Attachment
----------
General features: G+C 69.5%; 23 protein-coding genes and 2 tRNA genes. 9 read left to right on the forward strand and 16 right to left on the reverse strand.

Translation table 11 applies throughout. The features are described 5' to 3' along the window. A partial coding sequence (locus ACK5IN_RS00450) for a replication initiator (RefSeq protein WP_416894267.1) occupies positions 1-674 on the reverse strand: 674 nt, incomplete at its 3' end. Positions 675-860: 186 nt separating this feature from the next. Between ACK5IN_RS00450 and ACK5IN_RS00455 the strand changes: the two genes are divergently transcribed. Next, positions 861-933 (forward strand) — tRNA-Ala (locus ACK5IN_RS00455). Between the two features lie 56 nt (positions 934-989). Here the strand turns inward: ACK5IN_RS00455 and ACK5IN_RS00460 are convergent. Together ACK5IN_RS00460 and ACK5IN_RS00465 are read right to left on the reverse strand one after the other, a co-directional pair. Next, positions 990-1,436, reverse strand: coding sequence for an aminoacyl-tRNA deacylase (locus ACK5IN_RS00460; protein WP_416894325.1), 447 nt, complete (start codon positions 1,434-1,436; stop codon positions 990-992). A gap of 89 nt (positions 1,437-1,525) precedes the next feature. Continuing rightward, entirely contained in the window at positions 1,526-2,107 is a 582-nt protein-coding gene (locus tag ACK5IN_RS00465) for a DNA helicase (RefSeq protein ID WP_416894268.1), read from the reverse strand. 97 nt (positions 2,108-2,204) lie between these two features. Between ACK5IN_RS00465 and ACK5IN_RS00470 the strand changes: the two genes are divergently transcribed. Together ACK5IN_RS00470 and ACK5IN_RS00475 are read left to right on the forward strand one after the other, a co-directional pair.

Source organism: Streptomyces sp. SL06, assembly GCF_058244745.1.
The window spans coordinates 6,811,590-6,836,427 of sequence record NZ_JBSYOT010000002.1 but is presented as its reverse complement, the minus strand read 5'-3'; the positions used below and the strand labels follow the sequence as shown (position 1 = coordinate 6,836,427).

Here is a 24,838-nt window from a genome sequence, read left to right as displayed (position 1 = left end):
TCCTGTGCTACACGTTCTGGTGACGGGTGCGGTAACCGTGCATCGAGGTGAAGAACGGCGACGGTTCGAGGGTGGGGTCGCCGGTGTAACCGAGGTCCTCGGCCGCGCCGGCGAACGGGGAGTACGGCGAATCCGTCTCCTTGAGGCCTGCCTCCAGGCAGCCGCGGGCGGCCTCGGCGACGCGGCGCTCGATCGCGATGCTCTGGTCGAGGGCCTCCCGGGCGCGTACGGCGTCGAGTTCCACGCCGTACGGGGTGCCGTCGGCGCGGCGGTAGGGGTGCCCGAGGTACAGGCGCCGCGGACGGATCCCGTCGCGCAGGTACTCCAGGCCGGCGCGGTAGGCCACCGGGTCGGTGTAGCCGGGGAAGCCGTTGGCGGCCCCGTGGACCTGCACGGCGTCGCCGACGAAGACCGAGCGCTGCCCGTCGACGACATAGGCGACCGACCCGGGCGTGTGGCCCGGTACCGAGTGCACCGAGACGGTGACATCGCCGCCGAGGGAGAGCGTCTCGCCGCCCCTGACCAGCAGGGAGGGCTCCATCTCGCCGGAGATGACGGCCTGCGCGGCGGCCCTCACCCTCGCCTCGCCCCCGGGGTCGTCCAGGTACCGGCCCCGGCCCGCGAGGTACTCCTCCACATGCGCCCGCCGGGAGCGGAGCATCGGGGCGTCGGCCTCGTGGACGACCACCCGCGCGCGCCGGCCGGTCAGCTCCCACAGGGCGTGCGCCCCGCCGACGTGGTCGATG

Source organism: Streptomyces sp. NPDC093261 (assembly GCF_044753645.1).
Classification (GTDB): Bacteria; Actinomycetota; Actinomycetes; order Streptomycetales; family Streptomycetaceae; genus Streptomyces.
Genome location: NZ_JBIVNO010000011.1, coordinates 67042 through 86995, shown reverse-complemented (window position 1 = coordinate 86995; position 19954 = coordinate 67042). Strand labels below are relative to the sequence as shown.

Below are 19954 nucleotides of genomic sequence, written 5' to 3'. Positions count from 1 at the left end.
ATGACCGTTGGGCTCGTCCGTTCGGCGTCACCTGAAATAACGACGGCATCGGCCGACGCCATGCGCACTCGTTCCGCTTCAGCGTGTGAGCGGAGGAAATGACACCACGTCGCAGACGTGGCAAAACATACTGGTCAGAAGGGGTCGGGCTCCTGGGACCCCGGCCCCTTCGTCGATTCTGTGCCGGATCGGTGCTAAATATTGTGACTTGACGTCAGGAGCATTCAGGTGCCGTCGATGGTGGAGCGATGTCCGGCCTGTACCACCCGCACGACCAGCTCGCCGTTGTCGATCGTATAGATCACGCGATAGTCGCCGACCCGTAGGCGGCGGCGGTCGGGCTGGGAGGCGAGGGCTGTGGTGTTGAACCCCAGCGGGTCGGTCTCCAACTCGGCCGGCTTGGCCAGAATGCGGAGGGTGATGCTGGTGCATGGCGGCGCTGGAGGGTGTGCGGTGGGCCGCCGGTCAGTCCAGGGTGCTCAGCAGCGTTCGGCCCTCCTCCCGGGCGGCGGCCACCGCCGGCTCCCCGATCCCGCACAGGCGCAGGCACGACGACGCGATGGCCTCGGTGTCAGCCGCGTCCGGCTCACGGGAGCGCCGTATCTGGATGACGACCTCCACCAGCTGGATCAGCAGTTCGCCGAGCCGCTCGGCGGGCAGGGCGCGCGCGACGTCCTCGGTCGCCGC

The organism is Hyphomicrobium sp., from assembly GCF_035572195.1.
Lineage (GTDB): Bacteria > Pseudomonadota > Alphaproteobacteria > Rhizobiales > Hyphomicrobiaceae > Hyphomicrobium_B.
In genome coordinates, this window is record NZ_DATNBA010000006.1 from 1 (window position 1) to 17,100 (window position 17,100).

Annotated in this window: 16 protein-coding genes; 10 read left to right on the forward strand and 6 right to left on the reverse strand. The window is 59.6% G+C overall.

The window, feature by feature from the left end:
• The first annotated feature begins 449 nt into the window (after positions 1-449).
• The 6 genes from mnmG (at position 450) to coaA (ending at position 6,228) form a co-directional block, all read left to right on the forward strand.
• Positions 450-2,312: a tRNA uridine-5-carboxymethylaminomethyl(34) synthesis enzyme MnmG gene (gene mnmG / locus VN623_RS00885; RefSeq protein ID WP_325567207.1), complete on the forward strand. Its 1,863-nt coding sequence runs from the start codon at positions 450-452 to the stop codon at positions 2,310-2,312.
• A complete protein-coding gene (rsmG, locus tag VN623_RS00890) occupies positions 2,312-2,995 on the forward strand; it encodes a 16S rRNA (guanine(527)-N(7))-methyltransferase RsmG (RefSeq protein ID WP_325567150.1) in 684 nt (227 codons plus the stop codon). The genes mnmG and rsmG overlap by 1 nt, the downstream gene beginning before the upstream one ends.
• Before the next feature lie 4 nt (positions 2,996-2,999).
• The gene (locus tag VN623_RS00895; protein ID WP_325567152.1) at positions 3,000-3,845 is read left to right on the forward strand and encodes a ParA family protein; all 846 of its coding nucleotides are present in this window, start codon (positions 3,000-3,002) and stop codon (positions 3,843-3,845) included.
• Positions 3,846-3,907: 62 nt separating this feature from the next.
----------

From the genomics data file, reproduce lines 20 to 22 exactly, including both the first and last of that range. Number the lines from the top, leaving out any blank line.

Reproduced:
• A complete protein-coding gene (rsmG, locus tag VN623_RS00890) occupies positions 2,312-2,995 on the forward strand; it encodes a 16S rRNA (guanine(527)-N(7))-methyltransferase RsmG (RefSeq protein ID WP_325567150.1) in 684 nt (227 codons plus the stop codon). The genes mnmG and rsmG overlap by 1 nt, the downstream gene beginning before the upstream one ends.
• Before the next feature lie 4 nt (positions 2,996-2,999).
• The gene (locus tag VN623_RS00895; protein ID WP_325567152.1) at positions 3,000-3,845 is read left to right on the forward strand and encodes a ParA family protein; all 846 of its coding nucleotides are present in this window, start codon (positions 3,000-3,002) and stop codon (positions 3,843-3,845) included.